Two months into 2010, hopes for a smooth, steady year for equity markets have already been dashed. After stumbling out of the gates as worries about the euro zone and the sustainability of China’s impressive growth, most equity markets bounced back in February, as rounds of solid economic data sparked renewed optimism in the U.S. recovery effort.
U.S. stock markets find themselves in a unique reactionary position, looking overseas for guidance in a remarkable reversal of historical trends. The strong correlations between global equity markets that emerged at the beginning of the recession have largely continued during the recovery, leading many investors to reevaluate the diversification benefits of spreading equity exposure across different regions, lamenting that geographic diversification let them down just when they needed it most.
While international stocks are seemingly moving in unison, a look under the hood of of domestic markets reveals some surprisingly large performance gaps between various sectors of the economy, suggesting that not all sectors have been moving in lock step. Below, we take a look at each of the nine sector SPDRs that in aggregate make up the S&P 500, analyzing the year-to-date performance and outlook for each.
Technology (XLK): -3.9% YTD
Tech stocks were the big story of the 2009 rally, but have struggled to find their footing so far this year. A disappointing earnings season, along with concerns that last year’s rally saw this sector get a bit ahead of its fundamentals, has set the tech sector back so far in 2010.
Energy (XLE): 0.5% YTD
The energy sector has taken investors on a wild ride so far in 2010, surging in the first two weeks of the year before stumbling more than 10% and bottoming out in early February. A recent run-up in crude oil prices has breathed life back into XLE, and with many experts calling for a prolonged period of rising oil prices, XLE once again has some wind at its back.
Consumer Discretionary (XLY): +4.2% YTD
Many investors view this sector as a leveraged play on the overall economy, since discretionary expenditures are often among the first items to be cut from corporate and consumer budgets during a downturn but can see outsized gains once the purse strings are loosened during a recovery. Despite mediocre confidence numbers in 2010, consumers are spending once again, and many companies in the discretionary sector reported strong earnings recently.
Financials (XLF): +3.4% YTD
The financials sector has remained very active this year, as the regulatory outlook continues to evolve for an industry that has been the subject of intense public scrutiny in recent years. After record bonuses at some Wall Street institutions threatened to spark another round of outrage, recent developments have indicated that financial reform may not be as detrimental to the industry as previously thought, giving this sector a boost so far in 2010.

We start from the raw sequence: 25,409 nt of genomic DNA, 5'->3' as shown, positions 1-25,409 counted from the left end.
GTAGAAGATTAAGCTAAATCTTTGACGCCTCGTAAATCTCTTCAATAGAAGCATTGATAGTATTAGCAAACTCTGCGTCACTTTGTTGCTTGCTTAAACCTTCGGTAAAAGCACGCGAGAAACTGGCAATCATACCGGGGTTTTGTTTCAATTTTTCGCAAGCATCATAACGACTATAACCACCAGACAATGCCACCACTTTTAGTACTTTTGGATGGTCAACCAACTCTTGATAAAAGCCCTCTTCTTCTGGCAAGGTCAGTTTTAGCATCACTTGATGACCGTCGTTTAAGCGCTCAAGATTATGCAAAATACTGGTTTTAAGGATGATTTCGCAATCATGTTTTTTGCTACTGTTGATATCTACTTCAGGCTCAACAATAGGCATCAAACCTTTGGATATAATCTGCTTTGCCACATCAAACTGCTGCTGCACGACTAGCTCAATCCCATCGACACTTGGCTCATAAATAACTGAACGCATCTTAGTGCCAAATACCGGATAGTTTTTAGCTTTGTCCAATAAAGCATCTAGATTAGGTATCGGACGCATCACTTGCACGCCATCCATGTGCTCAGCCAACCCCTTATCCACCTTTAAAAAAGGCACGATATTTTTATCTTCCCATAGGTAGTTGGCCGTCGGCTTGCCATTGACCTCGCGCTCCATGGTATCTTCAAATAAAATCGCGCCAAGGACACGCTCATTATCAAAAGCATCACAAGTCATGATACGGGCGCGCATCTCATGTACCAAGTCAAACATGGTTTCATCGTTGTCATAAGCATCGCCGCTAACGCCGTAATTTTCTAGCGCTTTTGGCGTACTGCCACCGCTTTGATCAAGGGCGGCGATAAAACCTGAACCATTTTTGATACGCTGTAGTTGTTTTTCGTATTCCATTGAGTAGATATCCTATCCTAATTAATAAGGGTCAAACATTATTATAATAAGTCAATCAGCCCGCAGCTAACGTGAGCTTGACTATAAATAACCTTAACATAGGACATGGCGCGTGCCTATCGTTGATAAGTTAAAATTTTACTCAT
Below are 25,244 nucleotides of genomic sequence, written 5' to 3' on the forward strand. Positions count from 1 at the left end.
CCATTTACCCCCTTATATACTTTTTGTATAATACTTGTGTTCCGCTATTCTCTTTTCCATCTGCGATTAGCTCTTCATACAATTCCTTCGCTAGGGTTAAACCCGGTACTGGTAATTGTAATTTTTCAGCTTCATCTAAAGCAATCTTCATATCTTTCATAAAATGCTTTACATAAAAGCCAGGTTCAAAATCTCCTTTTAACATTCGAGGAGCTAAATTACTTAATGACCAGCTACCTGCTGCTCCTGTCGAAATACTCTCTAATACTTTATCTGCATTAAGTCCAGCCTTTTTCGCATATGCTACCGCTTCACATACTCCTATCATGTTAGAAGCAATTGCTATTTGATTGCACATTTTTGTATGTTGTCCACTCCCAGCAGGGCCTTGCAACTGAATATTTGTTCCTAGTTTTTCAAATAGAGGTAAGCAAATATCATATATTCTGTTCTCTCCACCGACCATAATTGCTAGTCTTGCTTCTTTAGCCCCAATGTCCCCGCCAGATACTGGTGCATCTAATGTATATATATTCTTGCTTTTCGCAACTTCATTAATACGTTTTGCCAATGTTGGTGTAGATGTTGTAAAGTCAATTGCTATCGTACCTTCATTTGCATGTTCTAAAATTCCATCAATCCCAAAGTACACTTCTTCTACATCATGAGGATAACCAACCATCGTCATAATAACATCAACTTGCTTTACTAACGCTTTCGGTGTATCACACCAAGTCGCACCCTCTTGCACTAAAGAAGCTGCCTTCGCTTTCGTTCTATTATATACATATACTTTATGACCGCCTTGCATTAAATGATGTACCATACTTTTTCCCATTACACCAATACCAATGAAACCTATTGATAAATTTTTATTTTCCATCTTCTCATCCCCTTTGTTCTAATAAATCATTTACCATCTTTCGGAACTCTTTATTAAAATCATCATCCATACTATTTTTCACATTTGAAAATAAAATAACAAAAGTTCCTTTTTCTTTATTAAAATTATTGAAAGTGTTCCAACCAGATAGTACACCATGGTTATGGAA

Materials (XLB): -1.9% YTD
The materials sector has been one of the drags on the U.S. economy so far this year, as worries that policy decisions will negatively impact China’s appetite for raw materials has been the primary concern. With emerging markets now accounting for the majority of demand for products manufactured by this sector, investors are monitoring developments in China and Brazil more closely than ever.
Health Care (XLV): +2.6%YTD
Similar to financials, a constantly-evolving regulatory environment has made analysis of the health cares sector a challenging task. Health care reform is the signature agenda item of the Obama administration, but the movement met some resistance in recent months as sharp partisan divides have become evident. A recent wave of M&A activity has given this sector a bump in recent sessions.
Utilities (XLU): -4.4% YTD
The utilities sector, historically one of the most stable due to relatively low growth prospects and high dividend yields, has been the worst performing of the nine SPDRs in 2010. As risk appetite has returned to the market, current return (XLU has a dividend yield above 4%) has fallen out of favor, and utilities have slumped. As a low-beta equity option, any signs of turbulence could allow XLU to gain ground on other sectors.
Consumer Staples (XLP): +3.2% YTD
Consumer staples, which include food and beverage companies and household and personal product stocks, have been one of the stronger performers this year, rising along with more volatile discretionaries. Consumer staples were the top performing sector in 2008 when markets cratered, but have also taken part in the recovery effort, making this sector an attractive option for many investors.
Industrials (XLI): +5.5% YTD
Through two months, industrials have been the top-performing sector, as upticks in manufacturing activity and increased optimism over a sustainable recovery have boosted manufacturers, construction and engineering firms, and road and rail firms.
Disclosure: No positions at time of writing.